As seen in Guitar Girl Magazine Issue 11 – Spring 2020 – SoCal Inspired
Fender, Gibson or Music Man?
~ Cameron Xavier Raphael-Storm
Man, that is a tough question! I’m definitely a fan of all three, but over the past ten years or so, I’ve gravitated more toward Gibson. It’s just a bit better suited for the style of music I usually play. For years, especially when I first started playing, I was a strictly a Fender girl. I grew up listening to Kenny Wayne Shepherd, Stevie Ray Vaughan, and a lot of blues artists, so they would generally be playing on Strats or Teles. My first guitar was a candy apple red Strat actually, which I still have to this day.
However, no other guitar (at least in my experience) really has the crunch or sustain of a Les Paul. Don’t get me wrong, Strats and Teles are amazingly versatile and have beautiful tonality as well, but whenever I play hard rock (which is most of the time), I almost always go for a beefier-sounding guitar, like a Les Paul or SG. My white Les Paul, which I’ve had for about ten years now, is my go-to on stage and in-studio. It has great intonation, a warm tone, and it cuts through in a recording better than almost every guitar I own (and I have a lot). When you throw some distortion on that puppy…man, does it howl!
Music Man I probably have the least experience with, having mostly just played them at Guitar Center or during music conventions, but I do find them fun to play, and they have a great aesthetic. I’m really a fan of St. Vincent’s signature model in particular.
Bottom line is, all of these brands are fantastic, and I have had the great pleasure of playing a lot of their guitars. There is definitely a time and a place for all of them. Gibson though, has a special place in this rocker chick’s heart, as it’s pretty much synonymous with the term rock ‘n’ roll.
Besides talent, skill and creative drive related to instrument practice, what personal skills or abilities of yours do you feel have been the biggest benefit to your success as a professional musician?
While talent, skill and creative drive are all extraordinarily vital to success, I’d say that perseverance, focus, fearlessness, out-of-the-box thinking, and good communication skills are just as important.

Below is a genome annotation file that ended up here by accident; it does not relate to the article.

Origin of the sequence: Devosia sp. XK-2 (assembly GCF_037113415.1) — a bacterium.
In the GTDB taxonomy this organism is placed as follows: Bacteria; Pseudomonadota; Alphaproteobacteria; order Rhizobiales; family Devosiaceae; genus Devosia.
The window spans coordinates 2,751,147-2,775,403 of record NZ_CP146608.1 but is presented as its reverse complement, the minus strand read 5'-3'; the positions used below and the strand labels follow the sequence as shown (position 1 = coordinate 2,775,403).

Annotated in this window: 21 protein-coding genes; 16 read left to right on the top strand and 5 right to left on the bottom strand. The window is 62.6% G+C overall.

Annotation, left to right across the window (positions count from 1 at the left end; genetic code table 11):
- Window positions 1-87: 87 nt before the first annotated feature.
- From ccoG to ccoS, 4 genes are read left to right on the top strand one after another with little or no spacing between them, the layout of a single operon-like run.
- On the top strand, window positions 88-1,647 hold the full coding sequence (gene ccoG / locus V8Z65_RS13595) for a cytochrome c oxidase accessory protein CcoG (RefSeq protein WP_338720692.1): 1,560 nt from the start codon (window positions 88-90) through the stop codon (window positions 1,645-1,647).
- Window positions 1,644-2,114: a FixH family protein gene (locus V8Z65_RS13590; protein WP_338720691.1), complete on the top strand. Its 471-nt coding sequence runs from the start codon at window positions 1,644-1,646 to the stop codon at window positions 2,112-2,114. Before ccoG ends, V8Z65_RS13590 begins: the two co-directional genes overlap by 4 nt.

In this business, you need to have thick skin and be willing to persevere. You’re going to be told no, you’re going to be told that success in this industry is a near impossibility, and you’re going to have to face an overwhelming amount of roadblocks and competition. You need to be willing to fight for what you want.
Focus is perhaps one of the most important elements of success. You need to have a clear picture and decide what you want to achieve. Indecision or uncertainty will cripple you. It’s great to have ideas and goals, but you need to compartmentalize, prioritize, and visualize them. Otherwise, you’ll be running around like a chicken with its head cut off. If it helps, write a list down of everything you want to achieve in order of importance, and start knocking things down one by one. You can even make subcategories for each item if you need to get more specific. I have a huge easel in my house that I write down all my goals on for the week so that it’s staring me in the face. You don’t have to go that far necessarily, but I will say that it’s great to have something there all the time to remind you and keep you on track.
A mantra that I live by is “don’t be afraid to ask.” I have never had a problem asking for the things that I want. More often than not, when I ask for what I want, I get it. I don’t allow fear to block my success. As a matter of fact, what’s scarier to me is not asking and not knowing what could have been. If someone tells me no, fine. Move on. Find an alternate route. Someone will say “yes” somewhere else.
Thinking outside of the box when it comes to marketing your music is also crucial, especially when there is so much noise today. Everyone is inundated with advertising and stimulation all day every day. You need to do something a little different to capture their attention. Don’t do the same boring performance music video that everyone else does these days. Maybe do an animated one, or make a cool lyric video. If you don’t want to do it yourself, or videography/graphic design isn’t your forte, you can go to Fiverr or Upwork and hire someone to do something pretty unique and eye-catching for a relatively affordable rate.
Relationships are everything in this business, which is why good communication skills are a must. No one wants to feel like they’re being “networked” with. Build and actually cultivate a relationship with someone. Before approaching a person with your material, maybe “like” and “comment” on some of their social media posts. Engage them, ask them questions, maybe invite them out sometime for a drink or coffee. Also, to expand upon the whole good communication and social aspect, get out there! Be seen. Go to events. Learn how to talk to people. Don’t know what to say? Ask people questions. You’ll learn that they love to talk about themselves.
All of these things considered though, remember to always go back to the basics. These are all good points to keep in mind but don’t forget to also practice, keep crafting good songs, and above all, do what makes you happy. It’s all about balance!